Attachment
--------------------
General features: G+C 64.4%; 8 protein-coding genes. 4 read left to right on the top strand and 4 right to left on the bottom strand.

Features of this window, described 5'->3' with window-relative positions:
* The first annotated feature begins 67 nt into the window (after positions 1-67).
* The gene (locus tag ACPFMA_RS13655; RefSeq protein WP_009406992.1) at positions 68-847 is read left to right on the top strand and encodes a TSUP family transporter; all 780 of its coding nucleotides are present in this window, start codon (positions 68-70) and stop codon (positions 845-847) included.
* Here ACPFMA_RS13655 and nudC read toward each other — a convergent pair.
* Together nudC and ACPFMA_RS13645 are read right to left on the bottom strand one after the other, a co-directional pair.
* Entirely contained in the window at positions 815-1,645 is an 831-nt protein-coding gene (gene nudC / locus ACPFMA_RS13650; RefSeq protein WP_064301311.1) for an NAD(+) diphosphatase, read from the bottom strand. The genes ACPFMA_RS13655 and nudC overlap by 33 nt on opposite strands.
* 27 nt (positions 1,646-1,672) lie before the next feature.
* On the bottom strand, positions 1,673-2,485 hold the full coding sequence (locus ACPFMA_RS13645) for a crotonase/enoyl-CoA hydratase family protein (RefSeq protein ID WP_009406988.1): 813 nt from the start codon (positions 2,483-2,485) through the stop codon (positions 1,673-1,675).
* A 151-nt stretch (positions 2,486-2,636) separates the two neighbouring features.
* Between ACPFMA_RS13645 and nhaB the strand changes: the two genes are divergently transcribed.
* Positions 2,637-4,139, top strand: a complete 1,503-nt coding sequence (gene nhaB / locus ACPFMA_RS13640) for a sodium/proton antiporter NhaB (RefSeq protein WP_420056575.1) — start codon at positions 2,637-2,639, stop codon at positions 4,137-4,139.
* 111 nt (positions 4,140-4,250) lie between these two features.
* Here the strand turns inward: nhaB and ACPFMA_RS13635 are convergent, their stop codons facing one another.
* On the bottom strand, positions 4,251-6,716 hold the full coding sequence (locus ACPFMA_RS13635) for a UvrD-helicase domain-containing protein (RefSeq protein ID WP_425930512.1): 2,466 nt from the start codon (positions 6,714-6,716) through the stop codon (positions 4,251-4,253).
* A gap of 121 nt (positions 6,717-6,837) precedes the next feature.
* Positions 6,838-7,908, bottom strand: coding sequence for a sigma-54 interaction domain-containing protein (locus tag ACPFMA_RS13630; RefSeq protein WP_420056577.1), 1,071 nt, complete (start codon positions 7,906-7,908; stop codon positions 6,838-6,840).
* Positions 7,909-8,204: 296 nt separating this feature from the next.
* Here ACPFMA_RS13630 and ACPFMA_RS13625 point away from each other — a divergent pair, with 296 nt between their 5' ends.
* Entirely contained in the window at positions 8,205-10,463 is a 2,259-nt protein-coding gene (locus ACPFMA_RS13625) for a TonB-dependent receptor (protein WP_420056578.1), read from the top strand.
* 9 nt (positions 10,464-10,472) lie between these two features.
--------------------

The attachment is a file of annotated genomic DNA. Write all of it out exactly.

General features: G+C 64.4%; 8 protein-coding genes. 4 read left to right on the top strand and 4 right to left on the bottom strand.

Features of this window, described 5'->3' with window-relative positions:
* The first annotated feature begins 67 nt into the window (after positions 1-67).
* The gene (locus tag ACPFMA_RS13655; RefSeq protein WP_009406992.1) at positions 68-847 is read left to right on the top strand and encodes a TSUP family transporter; all 780 of its coding nucleotides are present in this window, start codon (positions 68-70) and stop codon (positions 845-847) included.
* Here ACPFMA_RS13655 and nudC read toward each other — a convergent pair.
* Together nudC and ACPFMA_RS13645 are read right to left on the bottom strand one after the other, a co-directional pair.
* Entirely contained in the window at positions 815-1,645 is an 831-nt protein-coding gene (gene nudC / locus ACPFMA_RS13650; RefSeq protein WP_064301311.1) for an NAD(+) diphosphatase, read from the bottom strand. The genes ACPFMA_RS13655 and nudC overlap by 33 nt on opposite strands.
* 27 nt (positions 1,646-1,672) lie before the next feature.
* On the bottom strand, positions 1,673-2,485 hold the full coding sequence (locus ACPFMA_RS13645) for a crotonase/enoyl-CoA hydratase family protein (RefSeq protein ID WP_009406988.1): 813 nt from the start codon (positions 2,483-2,485) through the stop codon (positions 1,673-1,675).
* A 151-nt stretch (positions 2,486-2,636) separates the two neighbouring features.
* Between ACPFMA_RS13645 and nhaB the strand changes: the two genes are divergently transcribed.
* Positions 2,637-4,139, top strand: a complete 1,503-nt coding sequence (gene nhaB / locus ACPFMA_RS13640) for a sodium/proton antiporter NhaB (RefSeq protein WP_420056575.1) — start codon at positions 2,637-2,639, stop codon at positions 4,137-4,139.
* 111 nt (positions 4,140-4,250) lie between these two features.
* Here the strand turns inward: nhaB and ACPFMA_RS13635 are convergent, their stop codons facing one another.
* On the bottom strand, positions 4,251-6,716 hold the full coding sequence (locus ACPFMA_RS13635) for a UvrD-helicase domain-containing protein (RefSeq protein ID WP_425930512.1): 2,466 nt from the start codon (positions 6,714-6,716) through the stop codon (positions 4,251-4,253).
* A gap of 121 nt (positions 6,717-6,837) precedes the next feature.
* Positions 6,838-7,908, bottom strand: coding sequence for a sigma-54 interaction domain-containing protein (locus tag ACPFMA_RS13630; RefSeq protein WP_420056577.1), 1,071 nt, complete (start codon positions 7,906-7,908; stop codon positions 6,838-6,840).
* Positions 7,909-8,204: 296 nt separating this feature from the next.
* Here ACPFMA_RS13630 and ACPFMA_RS13625 point away from each other — a divergent pair, with 296 nt between their 5' ends.
* Entirely contained in the window at positions 8,205-10,463 is a 2,259-nt protein-coding gene (locus ACPFMA_RS13625) for a TonB-dependent receptor (protein WP_420056578.1), read from the top strand.
* 9 nt (positions 10,464-10,472) lie between these two features.